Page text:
English Language and Literature

English Language and Literature is about more than reading—it’s about learning, through texts, to read the world we live in and understand the linguistic mechanisms that shape us. 
 

English Language and Literature at ҹav 

Our courses introduce the vital practices of critical reading, writing about ideas and texts, and collaborative learning through discussion and debate. They explore themes like history, culture, theatre, film, technology, and media—old and new—as well as digital literacy. Students are also able to complete a concentration in Creative Writing, which sharpens skills in style and strategy and offers several prizes and publication opportunities. 

Dr. Matte Robinson standing in front of Holy Cross House

 

ҹav’s commitment to liberal arts helps make the classrooms thoughtful and dynamic—students bring insights from other fields that they are learning about, and the learning communities they inform enrich the classroom dynamic.”

 

– Dr. Matte Robinson, Chair of English Language and Literature at ҹav

What sets ҹav’s English Language and Literature Program Apart? 

  • An optional concentration in Creative Writing allows students to engage with texts creatively—to produce them and to hear readings by established authors and writers among their peers. The concentration sharpens skills in style and strategy and offers several prizes and publication opportunities. Learn more

 

  • Lectures and seminars are always taught by professors—not teaching assistants—which means students learn from experts in the field. 

  • Course offerings range from traditional topics to media—old and new—as well as digital literacy.

  • Students benefit from faculty expertise in film, theatre studies, Canadian literature, American literature, Medieval studies, ecocriticism, Old English, monstrosity and bodies, digital literacy, and more.

Where the Study of English Language and Literature Can Take You 

Students in English develop advanced skills in reading, writing, research, and communication. Through the study of various materials—medieval manuscripts, Elizabethan plays, novels, poems, and video games—students hone their ability to think critically and analyze information.  

 

This prepares graduates for meaningful careers in fields like: 
 

  • Education 
  • Publishing 
  • Journalism 
  • Law 
  • Event Management
  • Business
  • Theatre 

I met amazing people who challenged everything I thought I understood about art, life, myself, the ways we relate to each other, and the many human experiences. I don’t know if I would have gained the insight I needed to grow if I hadn’t come to ҹav and learned how to hear what people are really saying."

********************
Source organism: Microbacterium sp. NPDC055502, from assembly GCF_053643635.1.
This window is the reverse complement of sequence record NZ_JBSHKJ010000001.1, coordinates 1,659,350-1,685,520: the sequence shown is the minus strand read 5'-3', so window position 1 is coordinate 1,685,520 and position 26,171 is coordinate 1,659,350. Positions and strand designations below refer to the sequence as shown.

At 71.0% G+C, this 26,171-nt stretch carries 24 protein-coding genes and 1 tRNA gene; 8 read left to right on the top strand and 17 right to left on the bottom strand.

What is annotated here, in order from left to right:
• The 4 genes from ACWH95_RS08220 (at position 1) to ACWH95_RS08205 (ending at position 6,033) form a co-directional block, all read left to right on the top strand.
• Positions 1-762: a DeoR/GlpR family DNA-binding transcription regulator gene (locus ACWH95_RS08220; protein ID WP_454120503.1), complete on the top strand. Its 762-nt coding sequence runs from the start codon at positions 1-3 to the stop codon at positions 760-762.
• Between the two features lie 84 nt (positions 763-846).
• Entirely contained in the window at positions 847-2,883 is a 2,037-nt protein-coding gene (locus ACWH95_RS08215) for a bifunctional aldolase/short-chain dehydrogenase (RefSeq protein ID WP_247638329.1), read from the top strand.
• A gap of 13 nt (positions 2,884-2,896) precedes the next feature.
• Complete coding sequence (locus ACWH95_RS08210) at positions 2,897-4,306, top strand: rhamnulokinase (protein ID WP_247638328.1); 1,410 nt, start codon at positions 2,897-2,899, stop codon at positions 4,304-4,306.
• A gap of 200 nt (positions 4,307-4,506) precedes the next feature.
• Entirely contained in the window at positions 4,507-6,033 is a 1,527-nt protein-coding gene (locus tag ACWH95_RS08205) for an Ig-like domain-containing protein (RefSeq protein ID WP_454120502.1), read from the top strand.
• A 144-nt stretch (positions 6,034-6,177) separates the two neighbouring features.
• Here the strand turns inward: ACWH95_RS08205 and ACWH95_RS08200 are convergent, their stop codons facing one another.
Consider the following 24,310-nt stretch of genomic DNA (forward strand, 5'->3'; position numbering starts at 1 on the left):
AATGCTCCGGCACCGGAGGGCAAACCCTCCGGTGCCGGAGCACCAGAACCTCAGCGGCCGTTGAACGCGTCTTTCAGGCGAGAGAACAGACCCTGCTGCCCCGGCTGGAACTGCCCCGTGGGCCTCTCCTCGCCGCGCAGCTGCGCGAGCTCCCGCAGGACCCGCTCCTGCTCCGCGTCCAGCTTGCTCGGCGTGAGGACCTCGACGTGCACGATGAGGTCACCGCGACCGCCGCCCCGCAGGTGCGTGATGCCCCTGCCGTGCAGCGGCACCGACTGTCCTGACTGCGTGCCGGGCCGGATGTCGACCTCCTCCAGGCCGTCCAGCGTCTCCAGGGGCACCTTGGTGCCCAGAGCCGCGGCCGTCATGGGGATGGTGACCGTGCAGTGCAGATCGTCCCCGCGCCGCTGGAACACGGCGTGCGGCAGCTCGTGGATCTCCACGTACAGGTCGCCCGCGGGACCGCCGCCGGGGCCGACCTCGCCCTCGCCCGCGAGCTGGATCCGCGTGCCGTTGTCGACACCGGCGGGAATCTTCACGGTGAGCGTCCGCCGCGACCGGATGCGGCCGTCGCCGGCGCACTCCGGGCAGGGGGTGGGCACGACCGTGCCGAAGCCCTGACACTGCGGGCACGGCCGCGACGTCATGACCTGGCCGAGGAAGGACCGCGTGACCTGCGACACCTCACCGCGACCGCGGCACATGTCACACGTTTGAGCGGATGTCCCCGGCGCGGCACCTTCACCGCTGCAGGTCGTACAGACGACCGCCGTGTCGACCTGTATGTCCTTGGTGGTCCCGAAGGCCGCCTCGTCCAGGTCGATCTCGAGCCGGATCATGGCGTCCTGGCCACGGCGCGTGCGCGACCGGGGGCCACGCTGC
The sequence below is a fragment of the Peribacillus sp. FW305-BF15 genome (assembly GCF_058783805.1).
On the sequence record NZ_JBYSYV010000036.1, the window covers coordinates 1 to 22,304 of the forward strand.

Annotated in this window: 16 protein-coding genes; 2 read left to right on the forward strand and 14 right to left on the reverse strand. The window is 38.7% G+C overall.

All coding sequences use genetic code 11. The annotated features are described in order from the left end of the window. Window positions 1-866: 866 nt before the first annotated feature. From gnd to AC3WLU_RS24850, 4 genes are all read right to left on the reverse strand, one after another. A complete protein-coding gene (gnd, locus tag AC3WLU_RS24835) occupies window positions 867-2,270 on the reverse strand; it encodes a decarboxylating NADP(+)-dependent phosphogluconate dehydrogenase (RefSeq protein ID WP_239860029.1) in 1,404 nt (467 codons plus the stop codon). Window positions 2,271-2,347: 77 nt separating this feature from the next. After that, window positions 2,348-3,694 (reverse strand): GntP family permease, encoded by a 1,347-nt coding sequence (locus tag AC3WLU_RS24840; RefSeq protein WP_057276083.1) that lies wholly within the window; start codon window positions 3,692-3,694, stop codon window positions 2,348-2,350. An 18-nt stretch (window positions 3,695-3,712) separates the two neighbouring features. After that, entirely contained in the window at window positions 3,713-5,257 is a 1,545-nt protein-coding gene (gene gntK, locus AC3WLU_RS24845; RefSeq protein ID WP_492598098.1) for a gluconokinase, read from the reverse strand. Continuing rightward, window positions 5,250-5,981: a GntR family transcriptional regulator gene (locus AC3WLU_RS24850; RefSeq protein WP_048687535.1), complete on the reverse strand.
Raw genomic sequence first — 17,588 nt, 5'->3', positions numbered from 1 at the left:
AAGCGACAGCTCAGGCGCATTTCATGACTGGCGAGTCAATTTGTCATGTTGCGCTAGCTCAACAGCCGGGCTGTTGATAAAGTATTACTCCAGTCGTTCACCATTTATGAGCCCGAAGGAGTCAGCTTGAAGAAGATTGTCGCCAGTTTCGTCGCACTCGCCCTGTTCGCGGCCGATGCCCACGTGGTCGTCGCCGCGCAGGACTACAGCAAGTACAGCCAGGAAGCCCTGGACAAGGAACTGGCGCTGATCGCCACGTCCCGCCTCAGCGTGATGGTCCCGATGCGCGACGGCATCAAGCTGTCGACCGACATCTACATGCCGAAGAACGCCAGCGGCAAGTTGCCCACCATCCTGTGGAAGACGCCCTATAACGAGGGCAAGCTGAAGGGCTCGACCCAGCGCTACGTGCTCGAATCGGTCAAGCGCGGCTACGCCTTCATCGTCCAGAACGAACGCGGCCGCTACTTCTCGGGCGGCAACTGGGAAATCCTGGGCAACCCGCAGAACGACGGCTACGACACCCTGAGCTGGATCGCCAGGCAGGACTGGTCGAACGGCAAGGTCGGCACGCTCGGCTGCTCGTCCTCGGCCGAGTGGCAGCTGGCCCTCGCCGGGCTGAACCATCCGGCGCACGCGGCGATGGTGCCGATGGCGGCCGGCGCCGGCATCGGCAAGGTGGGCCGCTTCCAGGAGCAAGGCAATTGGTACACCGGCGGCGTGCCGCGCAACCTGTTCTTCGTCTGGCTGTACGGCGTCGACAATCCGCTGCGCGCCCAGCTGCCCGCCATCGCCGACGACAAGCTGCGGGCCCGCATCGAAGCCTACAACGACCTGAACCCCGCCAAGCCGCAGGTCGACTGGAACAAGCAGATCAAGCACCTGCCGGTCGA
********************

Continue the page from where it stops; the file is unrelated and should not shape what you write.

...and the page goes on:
Jamie Kitts,  BA ’19, English with a concentration in Creative Writing 
Pursuing a Masters in Creative Writing

 

Gain Experience and Build Your Resume 

In the Advanced Old English: Literature and Landscape course, students travel to the United Kingdom with their professor to use the culture, geography, geology, and history of their surroundings as course material to enhance their learning.  
 

Connect the study of English Language and Literature with professional experience through the ҹav's Internship Program in positions with: 

 

  • Goose Lane Editions 
  • Learning Disabilities Association of New Brunswick 
  • Theatre New Brunswick 
  • The Dennis Report 
  • Solo Chicken Productions

You might be interested in studying English Language and Literature if… 

  • You care about the issues affecting society today and want to intervene in a meaningful way.
  • You love to read and write
  • You want a deeper understanding of the world around you 

 

Featured Courses 

English Literatures in History and Culture 

Reading and Responding to Indigenous Canadian Literatures 

Manga and Graphic Novels 

Reading Popular Culture 

Fields That Enhance Your Learning in English Language and Literature

 

English students are often interested in academic fields that require reading, analysis, research, and the process of developing compelling, coherent arguments—areas such as History, Great Books, Philosophy, or Journalism. You may also be interested in areas that relate to the human experience and behaviour, like Psychology, Gerontology, Anthropology, and Criminology.